Before and After Houses

19-year-old Helena Muffly wrote exactly 100 years ago today: 

Sunday, October 18, 1914: << no entry>>

Her middle-aged granddaughter’s comments 100 years later:

Since Grandma didn’t write anything a hundred years ago today, I thought that you might enjoy some before and after pictures of houses in the August, 1914 issue of Ladies Home Journal.

House 12Bright yellow, walls, a black roof and a bright green porch roof was the riotous color scheme of the house above.

House 11Very slight alteration produced this summer home. All the flimsy filigree work was removed and the second-story porch with dignified white columns was added. Paint of a lovely ivory tine was chosen for the exterior walls.


Home  8As originally build this house presented an exterior about as plain and homely as one could find.

Home 9The second picture, however, shows how successfully the present owner has transformed it –and at very little expense. The roof was carried down to form the porch roof of an outdoor living-room. Colonial yellow paint and vines gave the finishing touches.


House 7This house is not really ugly, but certainly it is unattractive.

House 8Removing the roof, porch, and bay-window left a good foundation for the new house. The sun room at the left and the porte-cochere at the right give a breadth which tends to overcome the high stilted look it previously had. Repointing the stone work and the new roof complete the transformation.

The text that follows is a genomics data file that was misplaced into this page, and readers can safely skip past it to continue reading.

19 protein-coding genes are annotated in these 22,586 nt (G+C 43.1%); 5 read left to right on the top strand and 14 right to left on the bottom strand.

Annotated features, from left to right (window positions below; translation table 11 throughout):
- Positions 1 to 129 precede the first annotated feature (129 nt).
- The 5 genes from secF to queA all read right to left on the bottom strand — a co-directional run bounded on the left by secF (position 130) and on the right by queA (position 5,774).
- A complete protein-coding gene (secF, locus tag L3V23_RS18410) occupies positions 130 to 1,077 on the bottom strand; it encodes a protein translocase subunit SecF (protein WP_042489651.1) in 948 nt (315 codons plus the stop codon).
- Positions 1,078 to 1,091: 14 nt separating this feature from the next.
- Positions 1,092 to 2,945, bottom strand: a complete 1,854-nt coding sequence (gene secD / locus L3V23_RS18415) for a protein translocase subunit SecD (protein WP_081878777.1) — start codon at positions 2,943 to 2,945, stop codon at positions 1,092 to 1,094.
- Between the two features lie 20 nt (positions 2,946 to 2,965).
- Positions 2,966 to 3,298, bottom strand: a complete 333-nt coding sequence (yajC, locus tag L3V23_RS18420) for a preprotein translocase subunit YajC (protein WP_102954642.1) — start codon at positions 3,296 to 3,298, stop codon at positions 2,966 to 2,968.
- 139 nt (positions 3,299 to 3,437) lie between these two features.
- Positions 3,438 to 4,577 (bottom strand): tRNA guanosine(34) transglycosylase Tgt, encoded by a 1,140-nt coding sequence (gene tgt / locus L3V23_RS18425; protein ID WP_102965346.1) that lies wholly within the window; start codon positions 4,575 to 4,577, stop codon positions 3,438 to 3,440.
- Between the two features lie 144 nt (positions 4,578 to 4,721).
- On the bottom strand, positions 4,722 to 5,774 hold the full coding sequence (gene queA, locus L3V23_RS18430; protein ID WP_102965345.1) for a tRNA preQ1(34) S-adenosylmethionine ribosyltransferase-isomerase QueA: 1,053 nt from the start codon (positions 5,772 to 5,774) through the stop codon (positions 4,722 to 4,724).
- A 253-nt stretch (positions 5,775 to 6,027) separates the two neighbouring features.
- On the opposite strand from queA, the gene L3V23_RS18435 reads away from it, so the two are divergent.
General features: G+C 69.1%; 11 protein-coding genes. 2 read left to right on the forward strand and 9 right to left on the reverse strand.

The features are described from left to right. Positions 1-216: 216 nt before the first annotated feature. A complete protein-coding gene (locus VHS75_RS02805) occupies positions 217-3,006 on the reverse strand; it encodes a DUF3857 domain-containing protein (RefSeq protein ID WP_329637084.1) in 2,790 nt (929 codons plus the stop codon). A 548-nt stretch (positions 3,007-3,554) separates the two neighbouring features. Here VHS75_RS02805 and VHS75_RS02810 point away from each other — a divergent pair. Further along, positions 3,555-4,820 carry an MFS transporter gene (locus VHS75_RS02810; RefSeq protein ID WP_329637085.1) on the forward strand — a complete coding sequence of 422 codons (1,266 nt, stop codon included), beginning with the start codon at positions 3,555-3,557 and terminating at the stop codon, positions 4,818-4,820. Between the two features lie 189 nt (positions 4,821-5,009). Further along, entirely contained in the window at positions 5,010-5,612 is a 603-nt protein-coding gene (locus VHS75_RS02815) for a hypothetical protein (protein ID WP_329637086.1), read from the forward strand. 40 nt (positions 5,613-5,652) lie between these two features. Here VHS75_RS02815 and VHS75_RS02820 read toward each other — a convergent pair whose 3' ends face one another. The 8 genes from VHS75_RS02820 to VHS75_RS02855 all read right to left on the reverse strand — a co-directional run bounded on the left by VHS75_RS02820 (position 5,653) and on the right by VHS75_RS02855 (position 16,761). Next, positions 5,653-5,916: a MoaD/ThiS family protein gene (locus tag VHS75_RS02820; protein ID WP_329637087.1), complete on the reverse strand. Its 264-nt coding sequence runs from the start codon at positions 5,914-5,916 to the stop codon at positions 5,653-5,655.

31 thoughts on “Before and After Houses

  1. Great post . . . I have always loved seeing homes how homes changed over time . . . the “then and now” type photos. Thank you, I truly enjoyed your post.

  2. I’ve always been partial to those kinds of wood-frame homes – balconies, large porches, tall windows, and usually they have large rooms.

  3. Wow – quite the change to those homes! Seeing black and white photos and having to read about the colors reminds us how things “used to be”.

    1. Each month Ladies Home Journal had a few pages in color–but they apparently were expensive to produce, and pages such as this article on houses were in b&w with descriptions of the colors. When I read the descriptions, I found it difficult to picture exactly what the houses looked like–but I supposed back then people were used to mentally colorizing photos.

  4. I can’t believe they were doing the home makeovers back in the day! Including the pricey makeovers that no normal person could afford, but could just dream about while flipping through magazines.

    1. I think that you are exactly right–that people enjoy looking at pictures of these sorts of major make-overs,but that very few would actually do them .

  5. I love these old homes!!! They look so big from outside and were full of rooms that could be closed off with doors. I, also, had no idea that they were doing “makeovers” way back then.

    1. I was also surprised that there were make-overs back then. I would have thought that the “before” houses were relatively new a hundred years ago–and that styles wouldn’t have changed enough to require such a major make-over.

    1. It’s always fun to dream about remodeling. I have several fantastic remodeling ideas for my house in my head; but who knows when (and if) we’ll get around to actually doing them. 🙂

Leave a Reply

Fill in your details below or click an icon to log in: Logo

You are commenting using your account. Log Out /  Change )

Twitter picture

You are commenting using your Twitter account. Log Out /  Change )

Facebook photo

You are commenting using your Facebook account. Log Out /  Change )

Connecting to %s